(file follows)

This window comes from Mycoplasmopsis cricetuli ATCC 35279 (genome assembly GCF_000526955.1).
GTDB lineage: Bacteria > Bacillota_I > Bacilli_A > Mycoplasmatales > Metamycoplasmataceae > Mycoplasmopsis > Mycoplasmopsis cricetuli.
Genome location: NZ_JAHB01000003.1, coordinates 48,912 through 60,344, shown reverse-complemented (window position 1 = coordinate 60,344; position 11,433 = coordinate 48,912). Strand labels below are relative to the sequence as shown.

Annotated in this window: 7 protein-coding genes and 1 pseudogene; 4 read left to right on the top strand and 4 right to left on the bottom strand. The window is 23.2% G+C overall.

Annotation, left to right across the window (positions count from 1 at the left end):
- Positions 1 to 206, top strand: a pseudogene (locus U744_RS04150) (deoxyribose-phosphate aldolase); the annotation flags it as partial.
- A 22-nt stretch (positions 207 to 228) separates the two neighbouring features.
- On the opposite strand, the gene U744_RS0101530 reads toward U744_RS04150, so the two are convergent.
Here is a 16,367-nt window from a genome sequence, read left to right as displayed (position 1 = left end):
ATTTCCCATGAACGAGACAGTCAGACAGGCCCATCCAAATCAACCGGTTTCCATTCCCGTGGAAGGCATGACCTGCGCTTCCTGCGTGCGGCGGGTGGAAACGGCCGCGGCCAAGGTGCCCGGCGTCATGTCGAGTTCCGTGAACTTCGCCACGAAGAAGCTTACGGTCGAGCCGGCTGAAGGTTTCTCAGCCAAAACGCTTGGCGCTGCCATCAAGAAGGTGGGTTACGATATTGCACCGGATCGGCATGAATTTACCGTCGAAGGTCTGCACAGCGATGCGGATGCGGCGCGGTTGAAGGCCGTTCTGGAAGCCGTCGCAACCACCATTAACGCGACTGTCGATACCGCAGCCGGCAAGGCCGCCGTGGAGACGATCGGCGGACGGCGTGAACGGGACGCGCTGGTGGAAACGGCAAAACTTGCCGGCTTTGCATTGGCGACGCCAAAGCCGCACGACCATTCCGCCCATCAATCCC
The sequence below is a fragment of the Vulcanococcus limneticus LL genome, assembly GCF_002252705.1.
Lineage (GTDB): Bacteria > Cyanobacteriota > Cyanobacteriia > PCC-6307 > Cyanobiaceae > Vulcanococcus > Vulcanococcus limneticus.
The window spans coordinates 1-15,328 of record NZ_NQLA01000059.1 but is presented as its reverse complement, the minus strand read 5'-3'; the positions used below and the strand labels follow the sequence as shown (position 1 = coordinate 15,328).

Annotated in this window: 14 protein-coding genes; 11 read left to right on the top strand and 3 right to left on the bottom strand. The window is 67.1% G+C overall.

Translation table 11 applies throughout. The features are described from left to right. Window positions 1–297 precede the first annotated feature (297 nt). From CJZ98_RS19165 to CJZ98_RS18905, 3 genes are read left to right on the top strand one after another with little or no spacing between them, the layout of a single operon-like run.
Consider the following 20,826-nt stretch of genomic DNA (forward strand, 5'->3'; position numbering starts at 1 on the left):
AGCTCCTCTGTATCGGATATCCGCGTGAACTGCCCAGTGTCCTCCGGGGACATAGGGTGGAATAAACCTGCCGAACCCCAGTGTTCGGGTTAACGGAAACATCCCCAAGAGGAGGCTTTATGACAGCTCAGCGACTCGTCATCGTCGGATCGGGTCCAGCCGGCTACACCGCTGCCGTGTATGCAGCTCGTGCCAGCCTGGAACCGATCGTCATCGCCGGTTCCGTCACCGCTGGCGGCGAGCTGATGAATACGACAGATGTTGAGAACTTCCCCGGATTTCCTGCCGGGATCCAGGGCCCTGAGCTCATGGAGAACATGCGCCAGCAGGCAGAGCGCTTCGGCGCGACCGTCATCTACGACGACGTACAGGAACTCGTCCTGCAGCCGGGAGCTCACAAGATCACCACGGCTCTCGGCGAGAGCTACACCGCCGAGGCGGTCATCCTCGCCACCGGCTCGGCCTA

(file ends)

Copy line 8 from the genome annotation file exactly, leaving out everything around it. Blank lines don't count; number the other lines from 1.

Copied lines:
- On the opposite strand, the gene U744_RS0101530 reads toward U744_RS04150, so the two are convergent.